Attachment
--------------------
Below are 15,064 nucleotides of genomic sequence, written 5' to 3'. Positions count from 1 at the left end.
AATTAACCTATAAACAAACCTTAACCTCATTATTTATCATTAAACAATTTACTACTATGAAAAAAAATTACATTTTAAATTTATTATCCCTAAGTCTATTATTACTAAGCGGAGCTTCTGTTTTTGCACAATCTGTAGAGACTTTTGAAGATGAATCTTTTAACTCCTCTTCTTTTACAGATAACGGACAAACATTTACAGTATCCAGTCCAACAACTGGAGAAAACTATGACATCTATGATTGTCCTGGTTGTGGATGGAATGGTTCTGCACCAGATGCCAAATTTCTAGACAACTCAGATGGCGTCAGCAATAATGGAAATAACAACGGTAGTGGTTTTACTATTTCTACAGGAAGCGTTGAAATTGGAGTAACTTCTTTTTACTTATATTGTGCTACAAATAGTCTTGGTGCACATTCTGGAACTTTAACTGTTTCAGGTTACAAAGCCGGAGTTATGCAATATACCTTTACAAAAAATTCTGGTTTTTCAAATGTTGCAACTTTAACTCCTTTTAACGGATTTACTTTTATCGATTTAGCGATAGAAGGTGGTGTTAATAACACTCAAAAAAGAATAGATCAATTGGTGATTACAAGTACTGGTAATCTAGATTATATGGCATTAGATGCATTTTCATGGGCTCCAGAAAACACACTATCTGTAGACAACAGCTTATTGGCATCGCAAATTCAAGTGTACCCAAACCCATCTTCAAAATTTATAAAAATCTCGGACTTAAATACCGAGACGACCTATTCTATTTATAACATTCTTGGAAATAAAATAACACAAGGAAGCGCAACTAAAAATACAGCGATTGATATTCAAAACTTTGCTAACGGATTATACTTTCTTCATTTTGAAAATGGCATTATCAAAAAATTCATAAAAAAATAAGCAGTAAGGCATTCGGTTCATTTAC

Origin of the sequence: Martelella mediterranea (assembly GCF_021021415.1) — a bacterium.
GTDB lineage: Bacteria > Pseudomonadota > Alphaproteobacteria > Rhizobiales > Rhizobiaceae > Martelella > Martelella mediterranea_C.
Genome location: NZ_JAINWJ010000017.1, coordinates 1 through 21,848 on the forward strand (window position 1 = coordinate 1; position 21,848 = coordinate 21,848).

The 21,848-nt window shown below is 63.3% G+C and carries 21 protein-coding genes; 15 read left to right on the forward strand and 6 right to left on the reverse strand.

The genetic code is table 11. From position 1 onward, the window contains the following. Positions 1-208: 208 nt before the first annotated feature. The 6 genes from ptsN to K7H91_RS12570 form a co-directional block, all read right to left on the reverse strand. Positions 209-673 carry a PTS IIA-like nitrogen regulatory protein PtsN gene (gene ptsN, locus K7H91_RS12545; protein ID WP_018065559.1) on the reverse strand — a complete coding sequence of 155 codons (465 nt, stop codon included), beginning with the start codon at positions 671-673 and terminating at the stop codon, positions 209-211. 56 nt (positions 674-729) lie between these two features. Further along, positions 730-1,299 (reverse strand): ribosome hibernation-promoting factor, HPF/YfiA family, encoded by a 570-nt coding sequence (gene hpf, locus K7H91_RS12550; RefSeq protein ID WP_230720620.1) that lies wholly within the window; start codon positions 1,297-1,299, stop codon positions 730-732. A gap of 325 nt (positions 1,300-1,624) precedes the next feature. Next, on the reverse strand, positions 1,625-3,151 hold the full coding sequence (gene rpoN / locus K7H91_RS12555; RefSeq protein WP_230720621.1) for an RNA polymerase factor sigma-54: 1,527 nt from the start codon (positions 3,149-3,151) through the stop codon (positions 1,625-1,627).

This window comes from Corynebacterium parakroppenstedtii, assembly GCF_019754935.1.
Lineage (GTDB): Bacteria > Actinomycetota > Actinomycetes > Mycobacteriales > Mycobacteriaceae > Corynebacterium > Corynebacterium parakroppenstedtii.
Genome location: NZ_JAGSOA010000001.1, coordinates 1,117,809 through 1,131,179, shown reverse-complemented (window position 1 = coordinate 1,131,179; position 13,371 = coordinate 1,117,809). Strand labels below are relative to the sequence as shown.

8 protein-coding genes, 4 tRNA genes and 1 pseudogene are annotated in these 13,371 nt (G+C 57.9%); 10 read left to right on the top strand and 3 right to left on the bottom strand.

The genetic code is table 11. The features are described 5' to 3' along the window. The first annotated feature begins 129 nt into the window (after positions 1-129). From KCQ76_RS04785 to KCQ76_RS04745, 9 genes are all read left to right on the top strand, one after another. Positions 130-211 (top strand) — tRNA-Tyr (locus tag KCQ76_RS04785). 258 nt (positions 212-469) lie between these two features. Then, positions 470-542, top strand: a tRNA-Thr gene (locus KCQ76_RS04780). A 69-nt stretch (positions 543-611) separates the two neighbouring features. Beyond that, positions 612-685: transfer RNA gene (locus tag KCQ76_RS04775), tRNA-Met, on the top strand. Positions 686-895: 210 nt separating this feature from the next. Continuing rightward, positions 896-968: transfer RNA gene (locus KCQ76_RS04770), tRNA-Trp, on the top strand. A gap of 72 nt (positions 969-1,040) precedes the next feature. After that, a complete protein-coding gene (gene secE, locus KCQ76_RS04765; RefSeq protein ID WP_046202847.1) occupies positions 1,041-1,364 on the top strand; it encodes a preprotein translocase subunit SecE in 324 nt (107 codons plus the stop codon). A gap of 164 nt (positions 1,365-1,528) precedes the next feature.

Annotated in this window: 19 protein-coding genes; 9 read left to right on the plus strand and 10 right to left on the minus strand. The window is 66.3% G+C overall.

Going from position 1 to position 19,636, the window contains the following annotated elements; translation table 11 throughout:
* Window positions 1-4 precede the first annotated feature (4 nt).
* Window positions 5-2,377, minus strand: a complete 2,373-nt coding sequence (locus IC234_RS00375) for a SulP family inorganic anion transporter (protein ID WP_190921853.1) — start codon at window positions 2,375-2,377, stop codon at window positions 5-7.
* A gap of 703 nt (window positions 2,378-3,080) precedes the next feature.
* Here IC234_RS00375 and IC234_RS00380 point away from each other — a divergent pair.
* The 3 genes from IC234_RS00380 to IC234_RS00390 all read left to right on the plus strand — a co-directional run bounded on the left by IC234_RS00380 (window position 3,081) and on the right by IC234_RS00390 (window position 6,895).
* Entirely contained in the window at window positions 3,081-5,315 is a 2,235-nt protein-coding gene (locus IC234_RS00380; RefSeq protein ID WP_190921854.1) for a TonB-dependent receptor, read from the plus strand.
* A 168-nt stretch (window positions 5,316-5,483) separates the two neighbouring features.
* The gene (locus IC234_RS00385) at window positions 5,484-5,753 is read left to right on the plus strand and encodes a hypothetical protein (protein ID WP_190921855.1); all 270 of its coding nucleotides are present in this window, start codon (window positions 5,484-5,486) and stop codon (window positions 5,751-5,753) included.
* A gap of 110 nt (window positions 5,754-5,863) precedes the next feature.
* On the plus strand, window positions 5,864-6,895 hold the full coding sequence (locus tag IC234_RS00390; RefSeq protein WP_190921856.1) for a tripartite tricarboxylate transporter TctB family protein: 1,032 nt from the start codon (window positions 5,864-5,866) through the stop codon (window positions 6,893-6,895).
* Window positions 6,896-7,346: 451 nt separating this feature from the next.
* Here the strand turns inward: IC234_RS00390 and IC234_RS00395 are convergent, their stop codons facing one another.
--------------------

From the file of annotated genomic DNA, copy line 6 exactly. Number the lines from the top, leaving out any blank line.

The 21,848-nt window shown below is 63.3% G+C and carries 21 protein-coding genes; 15 read left to right on the forward strand and 6 right to left on the reverse strand.